“Fair & Square” is the shortest story in Backswing, and from what I can tell, its most unconventional. It’s about a guy who breaks into people’s houses—you get my inspiration—and does things. His motto, fair and square, means that he damages nothing, doesn’t leave a mess, no trace that he and his partner, Kart, were there. Kart’s not as committed to this motto, and one time, he takes a huge dump on a carpet, for no apparent reason. But our protagonist—a “you,” as this is a second-person story—just wants things he can take over, things that allow him to become his victim: prescriptions, books, journal entries, CDs. He doesn’t want to get rich, but wants to steal a small part of someone’s identity, take their pills, read their entries, write some of his own. Only in the frontstory of “Fair & Square,” he breaks his pattern. Suddenly, he needs to overload on batshit, DNA-leaving craziness, engaging both Q-Tips and ice cubes in a strange and inexplicable way. A trace, this time, he will leave, before Kart has to (wait for it …) cart him out of there.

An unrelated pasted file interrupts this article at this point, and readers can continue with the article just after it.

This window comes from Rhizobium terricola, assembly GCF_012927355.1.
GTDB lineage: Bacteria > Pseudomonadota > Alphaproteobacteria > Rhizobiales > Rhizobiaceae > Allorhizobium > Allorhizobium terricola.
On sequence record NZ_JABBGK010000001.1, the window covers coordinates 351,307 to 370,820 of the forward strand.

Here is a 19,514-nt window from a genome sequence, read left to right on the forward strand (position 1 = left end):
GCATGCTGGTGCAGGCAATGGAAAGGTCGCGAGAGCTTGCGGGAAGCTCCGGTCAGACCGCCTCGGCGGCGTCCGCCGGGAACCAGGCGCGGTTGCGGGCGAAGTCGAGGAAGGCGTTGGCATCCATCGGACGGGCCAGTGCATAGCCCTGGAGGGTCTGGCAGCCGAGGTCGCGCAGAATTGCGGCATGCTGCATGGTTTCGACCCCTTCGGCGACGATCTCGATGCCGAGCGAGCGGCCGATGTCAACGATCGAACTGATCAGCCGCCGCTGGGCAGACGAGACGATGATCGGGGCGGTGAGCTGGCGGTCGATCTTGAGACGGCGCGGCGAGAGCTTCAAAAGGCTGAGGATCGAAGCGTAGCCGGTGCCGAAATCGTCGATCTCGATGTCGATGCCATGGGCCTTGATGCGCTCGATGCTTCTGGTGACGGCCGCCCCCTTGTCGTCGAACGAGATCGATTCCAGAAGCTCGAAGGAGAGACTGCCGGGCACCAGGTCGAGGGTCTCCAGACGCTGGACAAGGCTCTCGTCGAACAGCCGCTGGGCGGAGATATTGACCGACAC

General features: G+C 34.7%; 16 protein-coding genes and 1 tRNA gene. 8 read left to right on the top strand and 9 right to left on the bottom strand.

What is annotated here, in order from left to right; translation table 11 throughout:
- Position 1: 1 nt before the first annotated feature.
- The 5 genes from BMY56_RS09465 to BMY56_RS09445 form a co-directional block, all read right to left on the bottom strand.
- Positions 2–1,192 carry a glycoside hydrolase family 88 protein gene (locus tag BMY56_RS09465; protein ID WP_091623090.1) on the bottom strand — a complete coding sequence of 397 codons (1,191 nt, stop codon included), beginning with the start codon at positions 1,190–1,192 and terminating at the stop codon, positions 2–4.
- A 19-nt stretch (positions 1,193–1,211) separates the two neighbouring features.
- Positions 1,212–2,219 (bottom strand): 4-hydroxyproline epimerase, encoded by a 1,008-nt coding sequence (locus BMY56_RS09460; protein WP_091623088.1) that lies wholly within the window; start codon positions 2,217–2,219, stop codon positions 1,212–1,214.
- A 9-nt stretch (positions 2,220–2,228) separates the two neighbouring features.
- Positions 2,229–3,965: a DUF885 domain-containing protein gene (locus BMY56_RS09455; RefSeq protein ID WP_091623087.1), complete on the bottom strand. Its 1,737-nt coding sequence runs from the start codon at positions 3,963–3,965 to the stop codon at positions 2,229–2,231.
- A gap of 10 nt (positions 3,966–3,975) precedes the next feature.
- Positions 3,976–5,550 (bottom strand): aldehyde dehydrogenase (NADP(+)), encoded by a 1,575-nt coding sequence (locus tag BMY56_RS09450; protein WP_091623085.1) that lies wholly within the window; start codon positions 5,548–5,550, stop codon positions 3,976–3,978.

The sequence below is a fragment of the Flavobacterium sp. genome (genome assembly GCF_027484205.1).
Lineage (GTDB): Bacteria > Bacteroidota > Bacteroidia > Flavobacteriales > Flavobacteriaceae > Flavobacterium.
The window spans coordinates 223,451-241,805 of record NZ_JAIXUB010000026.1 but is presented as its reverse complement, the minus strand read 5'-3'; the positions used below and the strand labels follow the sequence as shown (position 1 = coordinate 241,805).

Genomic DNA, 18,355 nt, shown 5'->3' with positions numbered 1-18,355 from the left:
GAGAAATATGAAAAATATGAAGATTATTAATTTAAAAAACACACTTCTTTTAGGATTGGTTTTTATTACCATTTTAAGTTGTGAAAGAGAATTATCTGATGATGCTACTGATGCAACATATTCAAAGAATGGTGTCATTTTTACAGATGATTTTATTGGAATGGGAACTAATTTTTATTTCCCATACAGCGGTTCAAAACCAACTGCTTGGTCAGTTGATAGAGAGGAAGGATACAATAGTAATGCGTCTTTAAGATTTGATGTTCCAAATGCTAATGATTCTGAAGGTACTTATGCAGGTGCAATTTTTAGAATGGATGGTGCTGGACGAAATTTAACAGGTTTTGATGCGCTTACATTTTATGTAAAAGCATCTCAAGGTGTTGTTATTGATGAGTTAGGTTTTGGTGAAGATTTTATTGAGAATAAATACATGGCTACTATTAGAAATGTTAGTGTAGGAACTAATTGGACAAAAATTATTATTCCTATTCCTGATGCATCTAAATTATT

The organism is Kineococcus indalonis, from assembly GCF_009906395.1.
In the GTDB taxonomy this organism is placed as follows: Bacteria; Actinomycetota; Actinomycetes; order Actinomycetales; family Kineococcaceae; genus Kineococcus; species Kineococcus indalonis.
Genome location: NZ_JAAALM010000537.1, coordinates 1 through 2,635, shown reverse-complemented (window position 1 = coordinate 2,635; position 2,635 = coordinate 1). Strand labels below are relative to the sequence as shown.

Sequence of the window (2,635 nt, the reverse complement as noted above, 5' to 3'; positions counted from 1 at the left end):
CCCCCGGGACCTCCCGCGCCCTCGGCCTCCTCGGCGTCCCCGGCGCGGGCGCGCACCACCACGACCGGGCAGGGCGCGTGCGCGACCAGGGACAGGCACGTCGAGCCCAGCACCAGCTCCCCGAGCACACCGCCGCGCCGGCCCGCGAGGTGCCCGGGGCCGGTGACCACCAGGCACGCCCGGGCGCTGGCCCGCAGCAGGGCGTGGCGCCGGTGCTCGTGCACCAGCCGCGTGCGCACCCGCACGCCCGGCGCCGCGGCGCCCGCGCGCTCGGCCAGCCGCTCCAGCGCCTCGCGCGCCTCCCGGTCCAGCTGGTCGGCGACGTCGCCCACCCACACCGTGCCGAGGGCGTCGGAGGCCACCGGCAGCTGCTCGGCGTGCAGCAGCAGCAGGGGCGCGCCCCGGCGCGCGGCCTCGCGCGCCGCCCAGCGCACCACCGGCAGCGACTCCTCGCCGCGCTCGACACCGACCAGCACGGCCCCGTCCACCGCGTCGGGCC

In a lot of ways, that’s the story, but there’s more, which I won’t go into so as to not give everything away. A main backstory sequence explains, or maybe builds on, his fetish with touching people’s things, invading them, leaving his mark. He’s a complex psyche, something that’s been building for a while, the perfect hero in a perfectly odd story. I love, love, LOVE this story.
Aaron Burch is another one of those solid literary citizens in our world. In addition to writing, he edits the fantastic journal HOBART and teaches and hosts literary events like readings and release parties and writer visits. He gives out whiskey like he sweats it. He’s one of the good ones. You should get to know Aaron Burch.